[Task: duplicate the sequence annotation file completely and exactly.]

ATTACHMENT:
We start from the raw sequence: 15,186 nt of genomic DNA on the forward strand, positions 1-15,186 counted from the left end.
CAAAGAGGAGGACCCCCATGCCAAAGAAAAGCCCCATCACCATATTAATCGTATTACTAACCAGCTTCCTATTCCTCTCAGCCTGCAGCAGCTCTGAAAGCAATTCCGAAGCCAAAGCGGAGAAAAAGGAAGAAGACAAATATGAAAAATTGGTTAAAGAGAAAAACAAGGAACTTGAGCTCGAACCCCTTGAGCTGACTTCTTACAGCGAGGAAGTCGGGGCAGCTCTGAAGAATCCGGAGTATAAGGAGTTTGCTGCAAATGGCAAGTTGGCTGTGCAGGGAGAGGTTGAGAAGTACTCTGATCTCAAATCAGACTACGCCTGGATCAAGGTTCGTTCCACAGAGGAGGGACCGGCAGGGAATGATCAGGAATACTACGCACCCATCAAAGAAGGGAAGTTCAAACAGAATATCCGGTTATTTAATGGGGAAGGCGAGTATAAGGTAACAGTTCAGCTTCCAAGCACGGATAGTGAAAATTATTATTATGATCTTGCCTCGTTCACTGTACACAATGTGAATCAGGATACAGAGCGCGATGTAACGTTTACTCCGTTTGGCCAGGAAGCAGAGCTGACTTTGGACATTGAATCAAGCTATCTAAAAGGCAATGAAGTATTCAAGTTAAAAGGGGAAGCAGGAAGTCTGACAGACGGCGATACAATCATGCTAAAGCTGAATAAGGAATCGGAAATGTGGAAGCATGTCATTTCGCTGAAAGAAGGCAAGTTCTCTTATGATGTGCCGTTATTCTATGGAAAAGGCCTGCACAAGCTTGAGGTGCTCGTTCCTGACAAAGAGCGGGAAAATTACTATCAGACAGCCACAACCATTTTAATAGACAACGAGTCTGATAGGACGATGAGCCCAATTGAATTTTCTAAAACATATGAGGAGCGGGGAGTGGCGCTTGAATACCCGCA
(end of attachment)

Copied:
We start from the raw sequence: 15,186 nt of genomic DNA on the forward strand, positions 1-15,186 counted from the left end.
CAAAGAGGAGGACCCCCATGCCAAAGAAAAGCCCCATCACCATATTAATCGTATTACTAACCAGCTTCCTATTCCTCTCAGCCTGCAGCAGCTCTGAAAGCAATTCCGAAGCCAAAGCGGAGAAAAAGGAAGAAGACAAATATGAAAAATTGGTTAAAGAGAAAAACAAGGAACTTGAGCTCGAACCCCTTGAGCTGACTTCTTACAGCGAGGAAGTCGGGGCAGCTCTGAAGAATCCGGAGTATAAGGAGTTTGCTGCAAATGGCAAGTTGGCTGTGCAGGGAGAGGTTGAGAAGTACTCTGATCTCAAATCAGACTACGCCTGGATCAAGGTTCGTTCCACAGAGGAGGGACCGGCAGGGAATGATCAGGAATACTACGCACCCATCAAAGAAGGGAAGTTCAAACAGAATATCCGGTTATTTAATGGGGAAGGCGAGTATAAGGTAACAGTTCAGCTTCCAAGCACGGATAGTGAAAATTATTATTATGATCTTGCCTCGTTCACTGTACACAATGTGAATCAGGATACAGAGCGCGATGTAACGTTTACTCCGTTTGGCCAGGAAGCAGAGCTGACTTTGGACATTGAATCAAGCTATCTAAAAGGCAATGAAGTATTCAAGTTAAAAGGGGAAGCAGGAAGTCTGACAGACGGCGATACAATCATGCTAAAGCTGAATAAGGAATCGGAAATGTGGAAGCATGTCATTTCGCTGAAAGAAGGCAAGTTCTCTTATGATGTGCCGTTATTCTATGGAAAAGGCCTGCACAAGCTTGAGGTGCTCGTTCCTGACAAAGAGCGGGAAAATTACTATCAGACAGCCACAACCATTTTAATAGACAACGAGTCTGATAGGACGATGAGCCCAATTGAATTTTCTAAAACATATGAGGAGCGGGGAGTGGCGCTTGAATACCCGCA